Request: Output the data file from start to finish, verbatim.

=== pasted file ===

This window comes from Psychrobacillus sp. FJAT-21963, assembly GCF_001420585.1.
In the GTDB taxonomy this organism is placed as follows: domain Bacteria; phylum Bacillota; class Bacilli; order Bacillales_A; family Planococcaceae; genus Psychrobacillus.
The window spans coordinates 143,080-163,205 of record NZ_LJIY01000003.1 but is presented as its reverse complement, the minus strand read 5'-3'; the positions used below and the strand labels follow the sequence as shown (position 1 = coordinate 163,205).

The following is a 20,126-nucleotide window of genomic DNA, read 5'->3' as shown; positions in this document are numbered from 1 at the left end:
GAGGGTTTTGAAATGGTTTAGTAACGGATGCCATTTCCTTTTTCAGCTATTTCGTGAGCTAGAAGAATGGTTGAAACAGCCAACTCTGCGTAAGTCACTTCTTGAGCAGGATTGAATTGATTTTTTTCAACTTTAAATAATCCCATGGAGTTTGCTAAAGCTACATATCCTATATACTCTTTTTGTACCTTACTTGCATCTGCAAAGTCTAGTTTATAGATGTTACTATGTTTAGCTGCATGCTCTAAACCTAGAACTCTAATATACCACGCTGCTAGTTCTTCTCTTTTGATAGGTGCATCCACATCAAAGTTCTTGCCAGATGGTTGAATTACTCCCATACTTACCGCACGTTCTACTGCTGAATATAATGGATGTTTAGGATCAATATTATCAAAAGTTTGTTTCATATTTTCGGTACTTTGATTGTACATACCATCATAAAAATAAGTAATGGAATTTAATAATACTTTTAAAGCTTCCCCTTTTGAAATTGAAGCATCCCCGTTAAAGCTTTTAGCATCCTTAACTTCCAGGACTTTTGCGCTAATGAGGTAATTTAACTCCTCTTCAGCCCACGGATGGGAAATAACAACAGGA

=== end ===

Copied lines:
This window comes from Psychrobacillus sp. FJAT-21963, assembly GCF_001420585.1.
In the GTDB taxonomy this organism is placed as follows: domain Bacteria; phylum Bacillota; class Bacilli; order Bacillales_A; family Planococcaceae; genus Psychrobacillus.
The window spans coordinates 143,080-163,205 of record NZ_LJIY01000003.1 but is presented as its reverse complement, the minus strand read 5'-3'; the positions used below and the strand labels follow the sequence as shown (position 1 = coordinate 163,205).

The following is a 20,126-nucleotide window of genomic DNA, read 5'->3' as shown; positions in this document are numbered from 1 at the left end:
GAGGGTTTTGAAATGGTTTAGTAACGGATGCCATTTCCTTTTTCAGCTATTTCGTGAGCTAGAAGAATGGTTGAAACAGCCAACTCTGCGTAAGTCACTTCTTGAGCAGGATTGAATTGATTTTTTTCAACTTTAAATAATCCCATGGAGTTTGCTAAAGCTACATATCCTATATACTCTTTTTGTACCTTACTTGCATCTGCAAAGTCTAGTTTATAGATGTTACTATGTTTAGCTGCATGCTCTAAACCTAGAACTCTAATATACCACGCTGCTAGTTCTTCTCTTTTGATAGGTGCATCCACATCAAAGTTCTTGCCAGATGGTTGAATTACTCCCATACTTACCGCACGTTCTACTGCTGAATATAATGGATGTTTAGGATCAATATTATCAAAAGTTTGTTTCATATTTTCGGTACTTTGATTGTACATACCATCATAAAAATAAGTAATGGAATTTAATAATACTTTTAAAGCTTCCCCTTTTGAAATTGAAGCATCCCCGTTAAAGCTTTTAGCATCCTTAACTTCCAGGACTTTTGCGCTAATGAGGTAATTTAACTCCTCTTCAGCCCACGGATGGGAAATAACAACAGGA